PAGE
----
The medical revolution thanks to digitalization 2

The medical revolution thanks to digitalization

Wiesbaden. "Who wants to live forever?" With this question, raised in the mega hit about eternal life, the 28th day of the Hezite State entrepreneurs began on November 5 in Wiesbaden.

The ballad about the immortal warrior Highlander of legendary rock band Queen tuned in to about 1,000 invited guests at the Wiesbadener Kurhaus on "Digital Hello?".

Intergenerational health policy

According to experts, digitization is currently perhaps the biggest revolution since the invention of penicillin. In Silicon Valley, companies are already spending billions so scientists and engineers can stop aging and even eliminate death.

However, Wolf Matthias Mang, president of the Hesia Entrepreneurs Association (VhU), at the beginning of his welcome speech, clearly answered the question about eternal life: "No thanks! I am convinced of the validity of our earthly existence so far."

As a father of two, he would love to be a lawyer for the next generations. "But we need a personalized remedy that uses artificial intelligence and is a digitally healthier, health policy tailored to the needs of the generation that enables greater personal and medical prevention and an affordable healthcare system," the entrepreneur emphasized.

According to Mang, experts see the greatest potential in personalized medicine that is tailored to each patient and focused on prevention. Research and development refers to the use of databases and the intelligent linking and sharing of knowledge.

Using artificial intelligence, new drugs could be released faster and cheaper. Digital health means better personal as well as medical precautions as well as more shared knowledge about diseases. However, numerous medical and technical innovations are already affecting society with more and more older people. "That's why we can't unreasonably burden the younger generations," Mang says.

He requested that social security contributions should not be limited to a maximum of 40 percent of salary. It's clear to him: "Digital health policy must be generational, transparent and democratically legitimized."

The most innovative pharmaceutical site in Europe

"Smart minds in business and science must develop innovative solutions to the economic, social and environmental challenges of our time, as well as the healthcare we anticipate around the world," said Prime Minister Volker Bouffier.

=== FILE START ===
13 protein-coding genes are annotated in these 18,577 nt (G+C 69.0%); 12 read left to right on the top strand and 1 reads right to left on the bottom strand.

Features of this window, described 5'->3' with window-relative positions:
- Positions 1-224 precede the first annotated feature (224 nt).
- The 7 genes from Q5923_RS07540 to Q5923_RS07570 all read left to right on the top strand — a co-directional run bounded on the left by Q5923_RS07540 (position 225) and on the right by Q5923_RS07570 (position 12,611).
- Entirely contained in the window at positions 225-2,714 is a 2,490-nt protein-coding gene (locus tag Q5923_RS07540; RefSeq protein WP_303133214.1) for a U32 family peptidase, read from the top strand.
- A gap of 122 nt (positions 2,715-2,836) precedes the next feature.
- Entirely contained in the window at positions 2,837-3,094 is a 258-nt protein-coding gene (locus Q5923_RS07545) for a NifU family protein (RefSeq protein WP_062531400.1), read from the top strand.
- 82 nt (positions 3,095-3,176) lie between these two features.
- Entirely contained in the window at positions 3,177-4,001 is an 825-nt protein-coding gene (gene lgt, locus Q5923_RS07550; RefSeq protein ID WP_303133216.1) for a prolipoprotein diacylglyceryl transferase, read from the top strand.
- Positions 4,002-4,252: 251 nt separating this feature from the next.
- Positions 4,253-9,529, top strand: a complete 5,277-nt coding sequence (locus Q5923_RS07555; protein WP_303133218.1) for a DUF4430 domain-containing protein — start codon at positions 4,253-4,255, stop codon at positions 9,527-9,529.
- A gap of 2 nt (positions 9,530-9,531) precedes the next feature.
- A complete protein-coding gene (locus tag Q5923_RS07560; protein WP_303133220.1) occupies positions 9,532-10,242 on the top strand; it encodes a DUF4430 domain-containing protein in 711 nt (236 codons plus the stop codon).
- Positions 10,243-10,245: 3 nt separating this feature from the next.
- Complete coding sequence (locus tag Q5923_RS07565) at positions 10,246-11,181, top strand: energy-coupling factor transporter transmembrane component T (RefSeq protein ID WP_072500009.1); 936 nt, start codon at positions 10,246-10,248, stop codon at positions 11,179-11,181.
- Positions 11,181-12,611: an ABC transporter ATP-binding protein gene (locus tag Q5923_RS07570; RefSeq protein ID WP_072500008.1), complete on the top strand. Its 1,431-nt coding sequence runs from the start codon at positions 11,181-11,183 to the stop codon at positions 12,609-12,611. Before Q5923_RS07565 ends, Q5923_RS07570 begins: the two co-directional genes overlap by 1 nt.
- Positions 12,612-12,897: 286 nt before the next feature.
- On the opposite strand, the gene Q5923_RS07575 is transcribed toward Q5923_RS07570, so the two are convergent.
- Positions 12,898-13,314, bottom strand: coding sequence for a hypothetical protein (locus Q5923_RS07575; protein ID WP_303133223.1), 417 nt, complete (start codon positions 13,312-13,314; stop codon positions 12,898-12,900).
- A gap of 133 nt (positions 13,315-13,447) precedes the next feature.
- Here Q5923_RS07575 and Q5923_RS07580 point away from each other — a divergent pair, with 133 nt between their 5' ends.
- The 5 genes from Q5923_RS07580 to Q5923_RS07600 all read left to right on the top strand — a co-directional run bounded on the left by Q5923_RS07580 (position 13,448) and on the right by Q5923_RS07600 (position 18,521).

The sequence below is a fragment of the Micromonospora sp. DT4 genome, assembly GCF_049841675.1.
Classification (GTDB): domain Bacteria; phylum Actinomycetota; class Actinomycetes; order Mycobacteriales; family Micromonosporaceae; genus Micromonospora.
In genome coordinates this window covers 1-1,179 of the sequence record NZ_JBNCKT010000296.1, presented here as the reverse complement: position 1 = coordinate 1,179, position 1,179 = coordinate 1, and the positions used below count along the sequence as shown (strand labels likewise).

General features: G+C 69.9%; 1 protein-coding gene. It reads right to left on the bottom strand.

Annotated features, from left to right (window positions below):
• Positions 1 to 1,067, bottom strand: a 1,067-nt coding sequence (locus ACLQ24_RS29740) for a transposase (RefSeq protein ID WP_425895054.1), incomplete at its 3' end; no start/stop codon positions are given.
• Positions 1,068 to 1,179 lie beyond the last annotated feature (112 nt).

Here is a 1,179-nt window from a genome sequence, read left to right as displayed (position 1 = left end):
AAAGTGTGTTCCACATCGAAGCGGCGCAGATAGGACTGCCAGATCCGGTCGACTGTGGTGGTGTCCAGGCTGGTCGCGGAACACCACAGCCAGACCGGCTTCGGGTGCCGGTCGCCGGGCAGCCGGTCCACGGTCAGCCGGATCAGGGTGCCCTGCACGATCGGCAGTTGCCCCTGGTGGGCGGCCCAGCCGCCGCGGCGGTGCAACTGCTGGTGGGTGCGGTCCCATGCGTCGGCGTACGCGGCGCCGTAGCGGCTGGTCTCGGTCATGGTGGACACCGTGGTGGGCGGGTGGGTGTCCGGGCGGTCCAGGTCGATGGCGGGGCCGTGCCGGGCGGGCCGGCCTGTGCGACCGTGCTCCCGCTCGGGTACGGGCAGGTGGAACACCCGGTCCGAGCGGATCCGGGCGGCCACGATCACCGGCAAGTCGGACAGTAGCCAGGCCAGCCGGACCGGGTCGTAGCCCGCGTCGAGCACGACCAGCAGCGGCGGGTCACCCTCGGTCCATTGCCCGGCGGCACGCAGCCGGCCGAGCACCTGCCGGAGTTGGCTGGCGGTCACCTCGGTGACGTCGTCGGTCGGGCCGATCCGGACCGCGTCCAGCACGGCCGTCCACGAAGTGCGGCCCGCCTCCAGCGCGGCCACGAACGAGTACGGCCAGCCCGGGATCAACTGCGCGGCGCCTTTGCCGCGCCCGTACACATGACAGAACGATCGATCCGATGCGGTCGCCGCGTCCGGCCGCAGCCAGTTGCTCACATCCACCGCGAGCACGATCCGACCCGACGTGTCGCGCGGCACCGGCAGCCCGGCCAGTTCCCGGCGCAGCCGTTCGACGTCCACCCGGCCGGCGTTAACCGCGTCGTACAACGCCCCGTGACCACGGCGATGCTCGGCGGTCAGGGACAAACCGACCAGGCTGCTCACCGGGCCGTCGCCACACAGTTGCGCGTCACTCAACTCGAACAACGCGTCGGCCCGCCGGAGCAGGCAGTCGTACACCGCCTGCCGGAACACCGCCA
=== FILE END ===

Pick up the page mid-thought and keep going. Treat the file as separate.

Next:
The foundation was laid by healthcare companies and their more than 90,000 employees who developed highly effective drugs and state-of-the-art medical devices. Bouffier: "Hessen is the most innovative pharmaceutical site in Europe, thanks to excellent research and production conditions."

Almost a quarter of the German pharmaceutical industry's turnover is in Hesse. "Compared to other countries, this is the absolute best, and we must continue to work to stay that way."

How medical technology and pharmaceutical companies, as providers of digital health systems, are paving the way for the future has been the topic of Heinz-Walter Große, a member of the board of B. Braun Familienholding in Melsungen. He explained, among other things, the digital patient file and the networking of patients and healthcare professionals and demonstrated the use of artificial intelligence in the operating room, making surgery safer.

Protecting and improving human health

Politics and business must create the conditions for a digitized healthcare system. Digitization offers many possibilities: "Scope is not predictable at this time. It is therefore increasingly important that we deal with all possibilities openly and without borders, in order to protect and improve human health."

And he shouted to the enchanted hall, "Are you planning your 100th birthday?"

On Entrepreneurs Day, four Hesson companies were rewarded for their outstanding success. Read more about the winners of the Hessen-Champions 2019 Innovation and Growth Award at